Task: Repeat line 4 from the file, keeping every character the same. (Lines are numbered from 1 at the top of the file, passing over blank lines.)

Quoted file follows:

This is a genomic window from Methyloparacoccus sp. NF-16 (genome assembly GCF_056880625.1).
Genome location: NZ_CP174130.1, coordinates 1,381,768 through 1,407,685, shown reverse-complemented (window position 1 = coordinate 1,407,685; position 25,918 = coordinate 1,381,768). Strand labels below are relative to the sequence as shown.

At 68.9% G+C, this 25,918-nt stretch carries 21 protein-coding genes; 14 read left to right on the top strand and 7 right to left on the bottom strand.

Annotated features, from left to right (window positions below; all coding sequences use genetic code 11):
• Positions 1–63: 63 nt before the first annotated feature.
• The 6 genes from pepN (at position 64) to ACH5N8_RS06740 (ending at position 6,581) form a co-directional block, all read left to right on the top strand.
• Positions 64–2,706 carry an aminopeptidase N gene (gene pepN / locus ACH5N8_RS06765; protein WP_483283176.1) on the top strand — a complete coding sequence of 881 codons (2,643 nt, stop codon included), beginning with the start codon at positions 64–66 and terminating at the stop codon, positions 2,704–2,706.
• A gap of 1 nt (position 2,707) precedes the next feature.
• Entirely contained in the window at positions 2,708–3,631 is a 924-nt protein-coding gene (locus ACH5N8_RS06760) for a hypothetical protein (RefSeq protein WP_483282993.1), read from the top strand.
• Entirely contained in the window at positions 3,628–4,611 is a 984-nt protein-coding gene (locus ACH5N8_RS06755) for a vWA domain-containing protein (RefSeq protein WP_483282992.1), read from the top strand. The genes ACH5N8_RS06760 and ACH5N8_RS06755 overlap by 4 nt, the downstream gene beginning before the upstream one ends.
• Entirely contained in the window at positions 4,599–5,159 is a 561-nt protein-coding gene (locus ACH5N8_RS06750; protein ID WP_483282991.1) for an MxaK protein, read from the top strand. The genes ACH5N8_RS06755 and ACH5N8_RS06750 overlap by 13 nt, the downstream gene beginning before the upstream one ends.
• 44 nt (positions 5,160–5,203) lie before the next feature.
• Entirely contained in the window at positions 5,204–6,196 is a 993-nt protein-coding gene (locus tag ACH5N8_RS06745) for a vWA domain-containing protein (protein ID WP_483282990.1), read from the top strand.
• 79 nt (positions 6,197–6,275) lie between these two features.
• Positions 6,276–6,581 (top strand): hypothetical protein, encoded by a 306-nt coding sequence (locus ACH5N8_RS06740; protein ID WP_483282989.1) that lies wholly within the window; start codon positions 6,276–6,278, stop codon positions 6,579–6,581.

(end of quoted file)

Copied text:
Annotated features, from left to right (window positions below; all coding sequences use genetic code 11):